- Have a ranking percentile (1–10 percent), or for those mechanisms without percentile rank, with priority scores no greater than 25;
- Not from a foreign institution;
- No unresolved human subject, animal, or biohazard concern identified by the study section or NCATS staff;
- No unresolved issues regarding the recruitment of women, minorities, or children or data monitoring identified by the study section or NCATS staff; and
- No unresolved appeal letters or other issues requiring attention of full Council.
STEP ONE: All Council members will be provided with a list of the names, institutions, project titles, requested dollars and priority scores/percentile ranks proposed for the en bloc early concurrence. If any Council member determines an application should come to the full Council for discussion or should not be expedited for any reason, he or she needs to notify only the executive secretary by the response date and the application will be removed from the early concurrence en bloc list.
Two designated Council members will receive and review the list of the names, institutions, project titles, requested dollars and priority scores/percentile ranks for all eligible early concurrence en bloc applications, as well as summary statements. The selected two Council members will notify the executive secretary of the results of their review by the requested response date (usually within one week of receipt of materials).Concurrence by the two members is required for approval. Any single vote for non-concurrence will result in that application going before the Council for full consideration at its upcoming meeting.
A report of the Early Concurrence en bloc recommendations will be presented at each Council meeting.
Applications receiving early concurrence will be eligible for funding as soon as the executive secretary of Council has certified that the review is complete.
Delegations of Authority
The Council delegates the following authority to the NCATS staff for the administrative actions described below.
Program staff, in consultation with Grants Management staff, may take administrative action without prior Council approval to award funds in excess of the amount recommended by Council for research and training grants and cooperative agreements to support increased operational costs not anticipated at the time the Council recommended approval of the project.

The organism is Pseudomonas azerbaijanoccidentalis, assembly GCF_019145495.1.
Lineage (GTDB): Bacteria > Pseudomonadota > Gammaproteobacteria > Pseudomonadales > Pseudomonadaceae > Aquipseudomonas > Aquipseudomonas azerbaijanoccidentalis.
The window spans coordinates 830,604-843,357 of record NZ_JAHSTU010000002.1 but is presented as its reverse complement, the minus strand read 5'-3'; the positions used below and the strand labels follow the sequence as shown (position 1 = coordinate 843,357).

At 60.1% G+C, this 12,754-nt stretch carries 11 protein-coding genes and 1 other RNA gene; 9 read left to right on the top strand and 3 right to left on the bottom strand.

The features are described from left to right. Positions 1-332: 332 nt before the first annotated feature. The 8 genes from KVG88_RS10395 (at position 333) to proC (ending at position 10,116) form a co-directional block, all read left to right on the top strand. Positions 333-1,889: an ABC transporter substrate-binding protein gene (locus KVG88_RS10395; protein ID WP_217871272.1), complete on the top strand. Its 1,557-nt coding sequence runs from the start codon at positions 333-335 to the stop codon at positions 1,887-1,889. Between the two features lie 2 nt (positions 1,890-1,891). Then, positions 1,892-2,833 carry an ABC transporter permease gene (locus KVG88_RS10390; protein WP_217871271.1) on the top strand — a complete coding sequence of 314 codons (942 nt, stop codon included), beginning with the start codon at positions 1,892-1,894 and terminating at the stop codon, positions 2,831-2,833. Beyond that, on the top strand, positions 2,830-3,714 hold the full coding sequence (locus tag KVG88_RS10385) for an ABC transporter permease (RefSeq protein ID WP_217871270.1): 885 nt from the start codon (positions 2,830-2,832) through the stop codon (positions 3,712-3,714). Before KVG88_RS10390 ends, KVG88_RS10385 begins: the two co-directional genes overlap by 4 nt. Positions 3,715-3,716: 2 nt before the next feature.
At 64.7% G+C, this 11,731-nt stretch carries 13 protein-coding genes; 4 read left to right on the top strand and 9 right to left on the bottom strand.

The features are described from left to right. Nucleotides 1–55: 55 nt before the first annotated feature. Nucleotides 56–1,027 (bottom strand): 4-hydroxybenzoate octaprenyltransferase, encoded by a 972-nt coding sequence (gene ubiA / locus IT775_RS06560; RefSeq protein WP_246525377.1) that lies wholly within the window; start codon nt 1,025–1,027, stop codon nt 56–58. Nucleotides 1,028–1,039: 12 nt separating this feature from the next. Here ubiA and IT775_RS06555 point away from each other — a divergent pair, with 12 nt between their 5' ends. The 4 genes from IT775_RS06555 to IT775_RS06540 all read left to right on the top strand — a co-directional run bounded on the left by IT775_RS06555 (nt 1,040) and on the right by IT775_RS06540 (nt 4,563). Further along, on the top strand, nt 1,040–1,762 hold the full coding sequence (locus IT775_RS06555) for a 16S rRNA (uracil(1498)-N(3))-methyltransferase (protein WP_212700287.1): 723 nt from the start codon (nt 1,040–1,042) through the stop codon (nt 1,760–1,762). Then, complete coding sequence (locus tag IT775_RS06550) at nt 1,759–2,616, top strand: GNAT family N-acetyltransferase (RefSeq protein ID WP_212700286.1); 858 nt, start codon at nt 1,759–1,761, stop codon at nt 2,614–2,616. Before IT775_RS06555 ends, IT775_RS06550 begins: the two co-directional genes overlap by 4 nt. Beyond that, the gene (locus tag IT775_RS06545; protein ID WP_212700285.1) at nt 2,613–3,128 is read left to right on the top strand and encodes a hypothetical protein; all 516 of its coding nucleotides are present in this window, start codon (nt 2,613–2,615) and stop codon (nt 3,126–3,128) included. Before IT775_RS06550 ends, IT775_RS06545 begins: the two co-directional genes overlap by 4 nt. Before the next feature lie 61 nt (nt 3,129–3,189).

Administrative increases and extensions should be provided only when necessary for the successful conduct of the project and must not represent changes in the basic goals or intent of the project. Generally, these administrative increases will be no more than 25 percent of the current year’s awarded direct costs and those at or over 25 percent will be brought to Council for consideration. These increases may cover unanticipated costs of a project and can include, but are not limited to:
- Cost increases due to state, university, or labor union stipulated salary increases in fringe benefits
- Increased federally negotiated facilities and administrative cost rates or loss of equipment originally available to the project from other sources
- Increased cost of equipment and related services (e.g., data analysis)
- Making minor modifications for the purpose of taking advantage of serendipitous and other unanticipated opportunities to increase the value of the project consistent with the originally approved objectives and purposes of the project
- Preparing and disseminating materials concerning the project and for the purpose of ensuring that important findings from the project are made widely available in a timely and effective manner
- Orderly termination of a project
- Bridge funding
- Administrative correction to an error in the submission of an application
Consistent with NIH policy, administrative supplements may be made for the purpose of extending the period of support to ensure orderly termination of a project or to support a project for a limited time, pending a decision or action to continue or discontinue support (e.g., when there is an Initial Review Group or Council deferral) where support would terminate before completion of review. Extensions of projects made for this purpose should be for periods as brief as possible, but usually should not exceed one year.
All administrative supplements must be endorsed by the NCATS director. In addition, Council will be informed of all such administrative actions at its next closed meeting.
As necessary, subcommittees may be established by the executive secretary or other designated government official within the Council's jurisdiction. The advice/recommendations of a subcommittee must be deliberated by the parent advisory committee. A subcommittee may not report directly to a federal official unless there is statutory authority to do so.
A member of a standing subcommittee may serve as a voting member of another standing subcommittee, but may not be counted toward determining a quorum. The quorum for a standing or ad hoc subcommittee is three.
Danilo A. Tagle, Ph.D.
Acting Executive Secretary
National Center for Advancing Translational Sciences Advisory Council
Cures Acceleration Network Review Board
On Sept. 16, 2013, NCATS Director Christopher P. Austin, M.D., led a joint meeting of the NCATS Advisory Council and Cures Acceleration Network Review Board.